I needed a simple system for procedurally generating hexcrawl terrain and features, so I made one: Hexmancer. It’s two pages long, including design notes and acknowledgements, and you get to roll funky dice.
What it does
Hexmancer hexcrawls with your hexes, baby!
Hexmancer is designed to procedurally generate a fantasy borderlands/wilderness region in “fantasy Western Europe,” with occasional wasteland and weirdness, on the fly during play. It assumes that you’re placing dungeons/modules and perhaps a feature or two, but otherwise starting out with the PCs in a village surrounded by a blank hex map.
This 1.0 version has been through multiple drafts and rewrites, but hasn’t yet been tested in play.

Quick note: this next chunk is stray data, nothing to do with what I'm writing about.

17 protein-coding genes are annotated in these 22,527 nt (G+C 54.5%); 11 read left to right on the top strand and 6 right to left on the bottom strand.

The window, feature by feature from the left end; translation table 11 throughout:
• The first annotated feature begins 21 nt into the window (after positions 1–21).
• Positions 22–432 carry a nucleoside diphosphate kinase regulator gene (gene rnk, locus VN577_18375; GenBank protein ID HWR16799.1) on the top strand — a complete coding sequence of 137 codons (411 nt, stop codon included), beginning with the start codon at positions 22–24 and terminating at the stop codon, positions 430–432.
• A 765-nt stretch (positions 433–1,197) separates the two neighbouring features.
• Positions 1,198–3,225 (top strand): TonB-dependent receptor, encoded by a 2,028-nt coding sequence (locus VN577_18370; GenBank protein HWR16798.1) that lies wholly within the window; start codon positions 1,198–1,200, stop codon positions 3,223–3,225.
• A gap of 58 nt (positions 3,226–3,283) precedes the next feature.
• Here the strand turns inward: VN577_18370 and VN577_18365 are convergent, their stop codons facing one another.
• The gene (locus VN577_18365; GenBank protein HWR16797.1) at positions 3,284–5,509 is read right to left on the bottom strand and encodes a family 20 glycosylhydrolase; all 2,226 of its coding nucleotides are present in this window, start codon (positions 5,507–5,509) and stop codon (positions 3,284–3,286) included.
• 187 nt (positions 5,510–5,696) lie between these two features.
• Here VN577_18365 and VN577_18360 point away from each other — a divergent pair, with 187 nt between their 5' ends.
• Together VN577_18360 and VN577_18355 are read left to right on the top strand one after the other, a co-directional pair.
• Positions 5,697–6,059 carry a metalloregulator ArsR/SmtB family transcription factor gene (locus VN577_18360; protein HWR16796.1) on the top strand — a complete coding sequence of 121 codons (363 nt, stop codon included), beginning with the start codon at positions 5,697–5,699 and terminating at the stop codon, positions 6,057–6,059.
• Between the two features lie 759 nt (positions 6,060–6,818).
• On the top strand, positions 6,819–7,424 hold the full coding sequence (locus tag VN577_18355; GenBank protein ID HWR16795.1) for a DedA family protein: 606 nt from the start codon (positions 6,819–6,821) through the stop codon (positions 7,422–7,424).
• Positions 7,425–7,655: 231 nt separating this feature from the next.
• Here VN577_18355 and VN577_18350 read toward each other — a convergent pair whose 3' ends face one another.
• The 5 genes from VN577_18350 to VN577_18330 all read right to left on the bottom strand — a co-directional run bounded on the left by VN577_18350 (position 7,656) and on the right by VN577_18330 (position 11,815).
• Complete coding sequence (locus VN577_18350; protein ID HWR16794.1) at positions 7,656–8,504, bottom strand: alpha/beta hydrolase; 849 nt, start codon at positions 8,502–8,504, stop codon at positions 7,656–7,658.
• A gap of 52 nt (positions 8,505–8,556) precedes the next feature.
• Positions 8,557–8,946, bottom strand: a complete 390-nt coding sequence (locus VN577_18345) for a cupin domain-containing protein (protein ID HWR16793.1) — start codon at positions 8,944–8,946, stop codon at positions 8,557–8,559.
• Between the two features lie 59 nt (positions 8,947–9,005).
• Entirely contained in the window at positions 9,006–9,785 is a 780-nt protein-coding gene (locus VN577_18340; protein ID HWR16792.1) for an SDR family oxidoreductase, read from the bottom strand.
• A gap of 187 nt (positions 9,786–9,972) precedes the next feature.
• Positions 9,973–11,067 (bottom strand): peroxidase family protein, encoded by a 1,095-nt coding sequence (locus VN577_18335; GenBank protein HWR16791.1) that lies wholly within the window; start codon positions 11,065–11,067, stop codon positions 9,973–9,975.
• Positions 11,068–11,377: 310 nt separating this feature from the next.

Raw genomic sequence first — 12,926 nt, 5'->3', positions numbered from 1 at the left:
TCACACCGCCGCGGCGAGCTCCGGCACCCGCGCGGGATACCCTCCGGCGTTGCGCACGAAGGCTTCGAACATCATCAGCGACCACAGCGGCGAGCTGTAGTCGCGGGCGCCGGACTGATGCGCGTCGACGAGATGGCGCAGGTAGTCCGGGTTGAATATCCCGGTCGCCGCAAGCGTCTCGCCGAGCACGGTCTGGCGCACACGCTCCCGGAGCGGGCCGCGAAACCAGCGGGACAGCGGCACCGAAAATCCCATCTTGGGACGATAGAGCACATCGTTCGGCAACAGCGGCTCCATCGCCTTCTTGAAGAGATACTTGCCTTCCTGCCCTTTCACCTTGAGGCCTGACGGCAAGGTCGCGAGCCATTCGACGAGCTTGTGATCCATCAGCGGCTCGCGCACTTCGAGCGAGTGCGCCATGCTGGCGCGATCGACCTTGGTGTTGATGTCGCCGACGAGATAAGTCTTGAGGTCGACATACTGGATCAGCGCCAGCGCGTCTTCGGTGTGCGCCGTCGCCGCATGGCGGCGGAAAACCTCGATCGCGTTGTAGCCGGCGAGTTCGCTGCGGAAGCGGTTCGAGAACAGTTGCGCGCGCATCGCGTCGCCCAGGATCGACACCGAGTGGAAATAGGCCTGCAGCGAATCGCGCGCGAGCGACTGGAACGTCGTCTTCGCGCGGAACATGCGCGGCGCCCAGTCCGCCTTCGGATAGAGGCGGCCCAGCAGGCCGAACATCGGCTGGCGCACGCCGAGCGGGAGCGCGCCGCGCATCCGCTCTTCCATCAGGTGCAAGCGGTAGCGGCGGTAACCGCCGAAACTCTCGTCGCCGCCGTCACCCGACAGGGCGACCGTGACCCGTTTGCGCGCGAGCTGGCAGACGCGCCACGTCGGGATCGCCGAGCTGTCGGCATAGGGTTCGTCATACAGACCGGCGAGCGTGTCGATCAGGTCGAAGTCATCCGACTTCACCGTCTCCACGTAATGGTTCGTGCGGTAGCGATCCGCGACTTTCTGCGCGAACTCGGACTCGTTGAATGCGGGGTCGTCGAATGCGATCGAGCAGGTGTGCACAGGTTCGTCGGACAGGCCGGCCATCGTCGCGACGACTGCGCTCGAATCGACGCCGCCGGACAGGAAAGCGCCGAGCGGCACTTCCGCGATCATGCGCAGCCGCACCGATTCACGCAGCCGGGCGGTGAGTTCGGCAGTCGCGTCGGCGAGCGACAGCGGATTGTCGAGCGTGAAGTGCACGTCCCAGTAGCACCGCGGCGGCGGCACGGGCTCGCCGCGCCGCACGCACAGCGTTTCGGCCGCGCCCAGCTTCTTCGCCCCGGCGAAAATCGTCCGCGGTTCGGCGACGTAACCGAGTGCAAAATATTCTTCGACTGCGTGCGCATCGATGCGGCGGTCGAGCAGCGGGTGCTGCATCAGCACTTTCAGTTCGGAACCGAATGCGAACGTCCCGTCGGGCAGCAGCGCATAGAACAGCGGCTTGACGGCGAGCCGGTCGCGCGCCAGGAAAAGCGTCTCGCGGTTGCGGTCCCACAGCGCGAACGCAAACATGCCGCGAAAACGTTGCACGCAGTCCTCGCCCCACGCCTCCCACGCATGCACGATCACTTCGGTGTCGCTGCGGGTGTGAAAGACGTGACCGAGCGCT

(Update: I’ve now written up an extended example using 12 actual Hexmancer rolls, and I took that opportunity to tidy up some of the language and update the PDF.))
Other stuff you’ll need
You’ll need five dice: d5, d6, d20, d24, and d30. (The excellent, and free, Purple Sorcerer dice roller includes funky dice.)
Hexmancer will generate terrain, tell you when features are present, and determine what those features are — but you’ll need to create the actual features.
The recommended resources section used to be more robust, but I edited it in February 2020 after the current owner of Judges Guild turned out to be a massive fucking asshat.
Hexmancer is based on the system found in Wilderness Hexplore Revised, which was created by Jedo of the New York Red Box forums. The core “Terrain > Feature? > Feature” mechanic and the broad relationships between terrain types in Hexmancer owe the most to Jedo’s system.
If you use Hexmancer, I’d love to hear how it went!
The Unlucky Isles [affiliate link], the first system-neutral guidebook for my Godsbarrow fantasy campaign setting, is now on DriveThruRPG.